Archive for October 4th, 2011

Commenting on James Moore’s Copyright Comments

Canadian Heritage Minister James Moore recently granted TVO’s Search Engine an interview on Bill C-11 and Canadian copyright reform. The interview demonstrates yet again that Moore is one of the government’s most skilled ministers – he knows the copyright file and is able to actively debate its merits. Yet the interview raised several points worth challenging.

At 4:30, host Jesse Brown raises the issue of the “book burning” provision that requires students and teachers to destroy lessons that rely on the exception within 30 days of the conclusion of the course. Moore moves quickly to the departmental talking points that I obtained under Access to Information, which claim that this is simply part of the balance. Yet few teachers will rely on a provision that mandates the destruction of their materials at the conclusion of a course and few students will want to have their materials destroyed. The provision is an illusion – it looks at first glance like it will assist education, yet practically it will be ignored. At 6:00, Moore continues by arguing that it is common for students to encounter “time limited” materials. But this provision does more than just create time limitations for students since it creates matching time limits for teachers, which effectively ensures it will rarely be used.

At 12:00, Brown and Moore engage in a discussion on digital locks, with Moore turning to the claim that the government isn’t imposing digital locks, that the free market should work, government should get out of the way, and creators should be able to protect themselves against people who want to hack into their product and steal from them. Brown notes that a better balance is available by linking circumvention to infringment, to which Moore goes right back to the department talking points that simply state the government has the right balance.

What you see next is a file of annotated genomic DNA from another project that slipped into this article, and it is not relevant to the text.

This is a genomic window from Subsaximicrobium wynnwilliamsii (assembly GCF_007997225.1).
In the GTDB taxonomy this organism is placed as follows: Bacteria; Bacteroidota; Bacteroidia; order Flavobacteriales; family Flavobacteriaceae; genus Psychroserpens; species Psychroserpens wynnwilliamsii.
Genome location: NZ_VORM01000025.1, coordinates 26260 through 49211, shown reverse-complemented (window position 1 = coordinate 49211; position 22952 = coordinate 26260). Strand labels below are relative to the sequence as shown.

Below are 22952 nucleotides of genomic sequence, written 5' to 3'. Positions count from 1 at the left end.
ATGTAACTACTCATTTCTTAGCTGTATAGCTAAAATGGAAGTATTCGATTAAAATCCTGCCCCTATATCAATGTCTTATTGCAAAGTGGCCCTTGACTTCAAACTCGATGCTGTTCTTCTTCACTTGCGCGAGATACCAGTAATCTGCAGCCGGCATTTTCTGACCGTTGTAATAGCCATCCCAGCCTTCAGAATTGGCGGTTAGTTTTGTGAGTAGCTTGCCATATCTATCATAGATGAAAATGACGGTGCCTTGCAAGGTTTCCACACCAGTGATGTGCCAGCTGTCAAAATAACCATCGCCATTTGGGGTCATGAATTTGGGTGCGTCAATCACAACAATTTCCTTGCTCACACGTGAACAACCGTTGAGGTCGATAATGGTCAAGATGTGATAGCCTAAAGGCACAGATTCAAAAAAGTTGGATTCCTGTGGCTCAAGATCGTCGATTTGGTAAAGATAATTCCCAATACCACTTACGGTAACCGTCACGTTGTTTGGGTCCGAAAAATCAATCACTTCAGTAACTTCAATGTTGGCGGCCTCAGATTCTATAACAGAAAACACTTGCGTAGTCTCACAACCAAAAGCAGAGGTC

Moore’s response demands a few comments.

Read more ›

October 4, 2011 52 comments News

The Daily Digital Lock Dissenter, Day 2: Canadian Consumer Initiative

The Canadian Consumer Initiative brings together four of Canada’s largest consumer advocacy groups: the Consumers Council of Canada, Option consommateurs, the Public Interest Advocacy Centre and Union des consommateurs. Their comments on Bill C-32 included: The legislation’s protection of digital locks will be detrimental to Canadian consumers and eliminate many […]

Read more ›

October 4, 2011 3 comments News

(Un)Lawful Access

UnLawful access is a great new project focused on the implications of the government’s forthcoming lawful access legislation.  I was pleased to participate in a terrific video on lawful access that includes Andrew Clement, David Fewer, David Lyon, David Murakami Wood, Dwayne Winseck, Ian Kerr, Natalie Des Rosiers, and Ron […]

Read more ›

October 4, 2011 2 comments News